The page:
Timber Cruiser, do you think unlined boots (like many logger style boots) dry faster than lined and padded hiking boots? I do. I had an old pair of Asolo Allegras or Allegros. They were not padded and just had a layer of glove leather in the well sculpted back of the upper. They dried much faster than the padded boots I have owned subsequently. Also, I could dry one-layer combat boots pretty quickly. My feet sweat a lot. I'd love to find something like those old Alegros with a one-pece hiking-style upper. The only unlined boots I see now are work, hunting (moc toe) or combat boots with multi-part uppers. P.S. I think BPJ has a picture of me standing on a sleeping pad in my socks in the snow warming boots that I let (a) get wet and (b) freeze eek.gif over a stove. I had to thaw them out before I could open them up enough to put them on doh.gif

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MooseAndSquirrel
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PostWed Oct 22, 2003 12:32 pm 
How noisy is the Peets indoor model? Is it... *Quiet as a mouse *Like a summer cooling fan *Or a hair dryer on low *A screaming banshee Or a description of your choice. Thank you. up.gif

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Timber Cruiser
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PostThu Oct 23, 2003 3:33 pm 
[quote="DJ"]Timber Cruiser, do you think unlined boots (like many logger style boots) dry faster than lined and padded hiking boots? I'm sure they do. The exception would be in warmer weather the lining might wick away moisture (sweat) that otherwise would be soaked up by the leather.
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MooseAndSquirrel wrote: How noisy is the Peets indoor model?
The Peet boot dryer works by convection not forced air. No moving parts. Probably why Voyageur's has lasted for 30 years. I know I've had the same one for at least 20.

"Logging encourages the maintenance of foilage by providing economic alternatives to development."
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iron
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PostMon Dec 29, 2014 9:54 pm 
digging up an OLDDDD thread here: anyone have any in-field boot drying methods that don't involve using fuel to heat water for nalgenes? would newspaper be "best". i'm picturing something for when you get to camp.

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Bernardo
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PostMon Dec 29, 2014 11:35 pm 
One instruction that Dave Page gave me once after I brought in a pair a boots for repair is to remove the insoles after every use. Since then I've obeyed and my boots dry a lot faster. I believe he is right that the increased air circulation protects the leather to sole bond from deteriorating. I usually just leave the insoles standing up in the boots and this seems to work fine.

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George Winters
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PostTue Dec 30, 2014 8:28 am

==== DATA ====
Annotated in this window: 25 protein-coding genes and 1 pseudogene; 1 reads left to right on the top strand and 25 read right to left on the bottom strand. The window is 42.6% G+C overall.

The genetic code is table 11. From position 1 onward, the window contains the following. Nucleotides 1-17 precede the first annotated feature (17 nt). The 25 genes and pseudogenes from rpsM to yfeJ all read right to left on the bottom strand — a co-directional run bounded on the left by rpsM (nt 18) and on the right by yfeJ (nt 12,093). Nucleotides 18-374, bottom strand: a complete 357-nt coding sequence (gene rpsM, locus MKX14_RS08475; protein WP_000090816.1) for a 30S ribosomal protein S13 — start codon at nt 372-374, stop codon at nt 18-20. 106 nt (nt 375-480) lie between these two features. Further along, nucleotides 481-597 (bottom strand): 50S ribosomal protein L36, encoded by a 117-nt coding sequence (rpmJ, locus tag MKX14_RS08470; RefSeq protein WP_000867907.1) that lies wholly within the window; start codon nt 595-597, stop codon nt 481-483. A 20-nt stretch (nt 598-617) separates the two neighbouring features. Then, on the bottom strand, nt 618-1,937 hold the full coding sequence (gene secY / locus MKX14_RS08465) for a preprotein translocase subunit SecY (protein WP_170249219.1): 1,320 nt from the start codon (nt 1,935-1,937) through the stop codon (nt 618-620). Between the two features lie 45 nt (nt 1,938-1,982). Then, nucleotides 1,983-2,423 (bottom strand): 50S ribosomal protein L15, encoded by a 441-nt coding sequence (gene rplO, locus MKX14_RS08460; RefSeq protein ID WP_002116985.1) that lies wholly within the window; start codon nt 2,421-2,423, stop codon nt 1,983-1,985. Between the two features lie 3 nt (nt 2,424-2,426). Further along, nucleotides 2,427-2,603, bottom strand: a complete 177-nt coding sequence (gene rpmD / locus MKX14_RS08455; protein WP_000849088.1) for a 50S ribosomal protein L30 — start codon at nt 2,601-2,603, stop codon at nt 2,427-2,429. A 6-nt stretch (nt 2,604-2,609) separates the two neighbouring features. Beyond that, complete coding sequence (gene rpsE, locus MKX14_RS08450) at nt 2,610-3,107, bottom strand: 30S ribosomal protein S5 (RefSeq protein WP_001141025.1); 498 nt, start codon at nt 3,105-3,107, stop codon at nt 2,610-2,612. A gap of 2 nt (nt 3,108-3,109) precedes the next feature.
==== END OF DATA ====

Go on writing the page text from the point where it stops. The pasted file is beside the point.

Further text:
This is an easy and cheap DYI boot dryer
room temp fan drive boot drier
room temp fan drive boot drier
one fan blows into boots, one fan circulates outside the boots
one fan blows into boots, one fan circulates outside the boots
I made this boot dryer based on what I had seen at a ski rental business. The large box holds an inner box with forced air through the boots, the second fan forces air through the box. There is no heat. I keep it in the garage and even in cold weather it is very effective overnight drying. The system uses very little energy, the fans are less than 5 watts each, so this will dry four boots with less energy and no danger to the boots compared to a heated dryer. I have seen many boots ruined by heated drying. I can add gloves and socks on the sides, but they don't dry quite as quickly. I take out the insole and place it inside too. When only one pair of boots is drying, I cover the other pipes with gloves or socks.

When you are "miles from nowhere" you must have finally arrived at somewhere.
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iron
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iron
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PostTue Dec 30, 2014 8:49 am 
George Winters wrote:
This is an easy and cheap DYI boot dryer
looks cumbersome to take with you while backpacking moon.gif
Quote:
anyone have any in-field boot drying methods that don't involve using fuel to heat water for nalgenes? would newspaper be "best". i'm picturing something for when you get to camp.

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Schenk
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PostTue Dec 30, 2014 11:23 am 
Saying any heat is bad for boots is a bit off. The adhesives used in boots these days can stand the heat from those little toe warmers or Peet dryers (and similar) and the leather certainly isn't going to be bothered by 120 degrees or lower. I have used those Grabber or Toasty-toes foot warmers inside a sock in my ski boots on overnight BC ski trips. I usually wake up once and replace them towards the morning. It doesn't dry them fully but my boots are drier than the night before and warmed up a little in the morning. The tip about removing insoles is spot on. I wear my socks to bed (in my synthetic sleeping bag) and those dry out nicely.

Nature exists with a stark indifference to humans' situation.
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jared_j
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PostTue Dec 30, 2014 3:03 pm 
Where's BigSteve? He usually has the solution to all of your damp footwear needs (and a few insults to your intelligence free of charge).

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iron
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iron
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PostTue Dec 30, 2014 3:05 pm 
jared_j wrote:
Where's BigSteve? He usually has the solution to all of your damp footwear needs (and a few insults to your intelligence free of charge).
he's married now. a goner...